If You Come To Earth by Sophie Blackall

If You Come To Earth by Sophie Blackall
Review Copy from Chronicle Books
To me, a picture book is a 32 page work of art that sits on a shelf rather than hanging on a wall, and more than any other picture book I have read in recent memory, If You Come To Earth is a work of art. When I started work as a children's bookseller back in 1995, the illustration and design style was still reminiscent of my childhood favorites from the 1970s. I am grateful to have worked with children's books for two and a half decades, especially when it comes to illustration. Pulling Ruby's Wish by Shirin Yin Bridges off the shelf to read at a Saturday story time in 2002 (to this day, I cannot read Ruby's Wish without getting choked up) was the moment that I fell in love with Sophie Blackall's work and when I realized that picture book illustration was changing before my eyes. Almost 20 years later, holding If You Come To Earth in my hands and turning the pages feels a bit like the culmination of Blackall's work of the last two decades, in part because the catalog style of many of the illustrations perfectly suits the detailed eye she brings to her art, but also because both the story and the illustrations exemplify the quality of humanity that she consistently brings to the page and the empathy and compassion that spring from it.

If You Come To Earth is written in the form of a letter to "Visitor from Outer Space," from a child named Quinn (see Blackall's author's note for more on Quinn) who offers to tell the visitor everything they need to know about our planet and the life on it. Blackall starts wide and narrows her scope over the course of 80 (yes! 80 pages! Almost 3x the normal page count for a picture book - yet ANOTHER reason to love, buy and give this book!) pages. Blackall telescopes from a view of the universe to a fingernail clipping, her most powerful moments coming when she focuses on the variety of human experience and the ways we are different and the same, the tone of her text simple and elegant. Quinn tells the visitor that "kids go to school to learn stuff, so we'll know what to do when we're grown up." On the following page, the words "Grown-ups do lots of things to make the world work," are accompanied by a portrait gallery, some folks you might even recognize. I especially love the pages where Blackall catalogs a slice of the animal kingdom, as well as things that are "part of nature" and things that are "made by people." Quinn tells the visitor that "Some of us who are deaf talk with our hands and faces. Some of us who are blind read with our fingers." The accompanying two page spread includes Blackall's hand drawn ASL and Braille alphabets.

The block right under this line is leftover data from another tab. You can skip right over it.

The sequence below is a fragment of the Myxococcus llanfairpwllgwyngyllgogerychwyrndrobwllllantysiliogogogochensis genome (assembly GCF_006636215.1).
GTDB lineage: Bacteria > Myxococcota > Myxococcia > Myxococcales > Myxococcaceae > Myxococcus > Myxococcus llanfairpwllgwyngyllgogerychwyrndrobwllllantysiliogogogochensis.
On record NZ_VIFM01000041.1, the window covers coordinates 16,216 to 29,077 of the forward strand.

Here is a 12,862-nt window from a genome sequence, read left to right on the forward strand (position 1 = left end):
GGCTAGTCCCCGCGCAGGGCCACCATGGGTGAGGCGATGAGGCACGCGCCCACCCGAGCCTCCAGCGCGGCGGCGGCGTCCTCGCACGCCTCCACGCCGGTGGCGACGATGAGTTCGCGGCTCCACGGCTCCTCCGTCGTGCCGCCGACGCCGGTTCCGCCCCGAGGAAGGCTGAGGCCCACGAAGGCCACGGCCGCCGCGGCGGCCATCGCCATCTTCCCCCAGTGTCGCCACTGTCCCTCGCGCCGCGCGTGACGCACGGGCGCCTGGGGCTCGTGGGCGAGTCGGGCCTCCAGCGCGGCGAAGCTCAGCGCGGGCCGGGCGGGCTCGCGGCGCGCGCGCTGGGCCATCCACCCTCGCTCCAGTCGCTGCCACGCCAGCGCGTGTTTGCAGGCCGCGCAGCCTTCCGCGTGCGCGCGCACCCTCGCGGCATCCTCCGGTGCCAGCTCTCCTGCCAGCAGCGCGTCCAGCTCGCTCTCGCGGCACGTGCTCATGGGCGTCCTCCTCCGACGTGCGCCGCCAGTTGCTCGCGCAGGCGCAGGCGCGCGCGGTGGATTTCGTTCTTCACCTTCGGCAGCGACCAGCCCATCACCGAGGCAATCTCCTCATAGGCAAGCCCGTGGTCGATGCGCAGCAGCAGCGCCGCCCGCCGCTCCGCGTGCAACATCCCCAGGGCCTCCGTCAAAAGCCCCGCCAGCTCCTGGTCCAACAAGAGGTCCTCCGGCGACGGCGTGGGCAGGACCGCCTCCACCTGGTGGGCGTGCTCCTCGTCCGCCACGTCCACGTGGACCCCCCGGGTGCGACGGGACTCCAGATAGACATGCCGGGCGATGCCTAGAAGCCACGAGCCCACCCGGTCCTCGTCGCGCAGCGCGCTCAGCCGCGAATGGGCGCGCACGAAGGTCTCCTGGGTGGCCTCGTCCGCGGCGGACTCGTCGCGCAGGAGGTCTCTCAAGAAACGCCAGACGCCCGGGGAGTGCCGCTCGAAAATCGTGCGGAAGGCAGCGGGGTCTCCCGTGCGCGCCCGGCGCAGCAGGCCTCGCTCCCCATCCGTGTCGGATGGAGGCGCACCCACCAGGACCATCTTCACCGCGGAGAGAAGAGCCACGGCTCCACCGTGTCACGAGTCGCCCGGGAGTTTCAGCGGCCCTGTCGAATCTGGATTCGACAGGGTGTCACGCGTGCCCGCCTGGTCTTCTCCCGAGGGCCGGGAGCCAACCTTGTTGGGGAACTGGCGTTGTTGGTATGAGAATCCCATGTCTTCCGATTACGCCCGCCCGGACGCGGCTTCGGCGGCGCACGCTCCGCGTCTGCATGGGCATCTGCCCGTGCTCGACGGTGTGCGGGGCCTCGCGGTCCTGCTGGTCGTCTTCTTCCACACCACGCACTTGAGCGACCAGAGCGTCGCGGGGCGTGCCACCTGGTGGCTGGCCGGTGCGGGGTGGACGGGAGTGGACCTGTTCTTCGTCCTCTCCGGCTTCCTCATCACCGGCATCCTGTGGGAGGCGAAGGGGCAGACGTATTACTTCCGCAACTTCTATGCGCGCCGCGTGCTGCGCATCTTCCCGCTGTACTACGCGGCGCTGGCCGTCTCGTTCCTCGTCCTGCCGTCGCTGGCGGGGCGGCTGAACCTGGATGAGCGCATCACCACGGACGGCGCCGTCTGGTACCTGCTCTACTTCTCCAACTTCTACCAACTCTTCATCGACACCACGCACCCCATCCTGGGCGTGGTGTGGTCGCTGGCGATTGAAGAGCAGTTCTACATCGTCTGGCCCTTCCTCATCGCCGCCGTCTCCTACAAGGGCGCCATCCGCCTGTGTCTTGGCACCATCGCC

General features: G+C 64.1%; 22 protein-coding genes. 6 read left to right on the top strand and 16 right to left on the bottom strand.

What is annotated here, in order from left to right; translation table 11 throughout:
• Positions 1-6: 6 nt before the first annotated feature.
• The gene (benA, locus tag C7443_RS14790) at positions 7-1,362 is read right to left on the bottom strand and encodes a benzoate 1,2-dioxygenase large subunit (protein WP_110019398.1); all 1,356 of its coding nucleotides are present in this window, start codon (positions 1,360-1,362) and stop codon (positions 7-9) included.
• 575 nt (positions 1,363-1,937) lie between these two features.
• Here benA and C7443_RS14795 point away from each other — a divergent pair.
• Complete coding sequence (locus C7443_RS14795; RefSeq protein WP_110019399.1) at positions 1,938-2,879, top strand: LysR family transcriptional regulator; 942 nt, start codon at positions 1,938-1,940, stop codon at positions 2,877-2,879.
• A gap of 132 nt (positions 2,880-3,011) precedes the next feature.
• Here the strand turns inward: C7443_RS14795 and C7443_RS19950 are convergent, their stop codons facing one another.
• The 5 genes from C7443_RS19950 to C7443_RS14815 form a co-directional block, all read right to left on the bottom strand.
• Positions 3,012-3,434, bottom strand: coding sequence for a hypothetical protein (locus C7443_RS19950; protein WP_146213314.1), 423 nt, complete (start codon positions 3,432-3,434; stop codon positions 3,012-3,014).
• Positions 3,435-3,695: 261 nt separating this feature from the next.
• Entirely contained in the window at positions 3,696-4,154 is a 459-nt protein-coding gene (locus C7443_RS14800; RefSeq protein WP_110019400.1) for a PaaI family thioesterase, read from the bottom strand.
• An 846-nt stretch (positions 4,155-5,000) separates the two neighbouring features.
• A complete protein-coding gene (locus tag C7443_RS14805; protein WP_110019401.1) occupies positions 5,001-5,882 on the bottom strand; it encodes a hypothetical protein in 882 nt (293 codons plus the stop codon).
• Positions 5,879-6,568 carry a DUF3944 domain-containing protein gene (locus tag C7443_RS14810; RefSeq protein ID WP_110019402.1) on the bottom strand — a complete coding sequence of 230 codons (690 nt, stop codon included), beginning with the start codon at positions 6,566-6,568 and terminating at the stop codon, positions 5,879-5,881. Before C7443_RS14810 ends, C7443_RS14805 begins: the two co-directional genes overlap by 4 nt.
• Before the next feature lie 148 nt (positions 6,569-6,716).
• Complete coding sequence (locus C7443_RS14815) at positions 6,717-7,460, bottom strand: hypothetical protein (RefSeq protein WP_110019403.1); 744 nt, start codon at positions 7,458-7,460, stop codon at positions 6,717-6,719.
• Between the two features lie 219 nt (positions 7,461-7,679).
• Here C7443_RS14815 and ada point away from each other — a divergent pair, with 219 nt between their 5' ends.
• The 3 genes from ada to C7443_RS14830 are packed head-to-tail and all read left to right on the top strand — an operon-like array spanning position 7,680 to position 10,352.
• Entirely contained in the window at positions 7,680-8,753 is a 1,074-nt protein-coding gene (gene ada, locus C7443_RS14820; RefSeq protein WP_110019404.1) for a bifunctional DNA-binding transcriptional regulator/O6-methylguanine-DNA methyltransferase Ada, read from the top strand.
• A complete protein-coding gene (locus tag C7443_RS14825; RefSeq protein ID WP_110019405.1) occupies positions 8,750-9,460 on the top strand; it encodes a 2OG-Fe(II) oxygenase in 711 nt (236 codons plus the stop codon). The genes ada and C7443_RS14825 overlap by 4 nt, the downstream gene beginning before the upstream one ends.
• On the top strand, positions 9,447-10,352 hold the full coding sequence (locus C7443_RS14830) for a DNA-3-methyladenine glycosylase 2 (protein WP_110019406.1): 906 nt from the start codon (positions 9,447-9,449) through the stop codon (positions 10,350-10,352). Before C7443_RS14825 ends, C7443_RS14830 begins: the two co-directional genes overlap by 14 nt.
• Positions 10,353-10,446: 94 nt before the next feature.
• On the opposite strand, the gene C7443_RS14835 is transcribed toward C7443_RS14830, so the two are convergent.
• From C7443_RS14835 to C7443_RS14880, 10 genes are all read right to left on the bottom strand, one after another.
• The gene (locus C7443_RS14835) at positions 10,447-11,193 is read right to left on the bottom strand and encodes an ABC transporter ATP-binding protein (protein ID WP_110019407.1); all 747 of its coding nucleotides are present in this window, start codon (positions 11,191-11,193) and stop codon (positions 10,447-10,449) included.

Blackall's author's note adds to an already rich book and is a must-read, especially if you are reading this book out loud. As much as I love the pages of animals, things and places, it is the pages with children that I love most in If You Come To Earth, perhaps because of what Blackall shares in her author's note about the inspiration for this book, her work with Save the Children and her many, many classroom visits, particularly Ms. Greta's class at the Brooklyn New School.

Reading If You Come To Earth (something I have done many times) sparks curiosity, unites us and inspires love for, as Blackall writes in her author's note (and illustrates in the pages of this book), "this beautiful planet. It's the only one we have, so we should take care of it. And each other. Don't You think?"

A few of my favorites from Blackall
                                  Big Red Lollipop                                   Pecan Pie Baby

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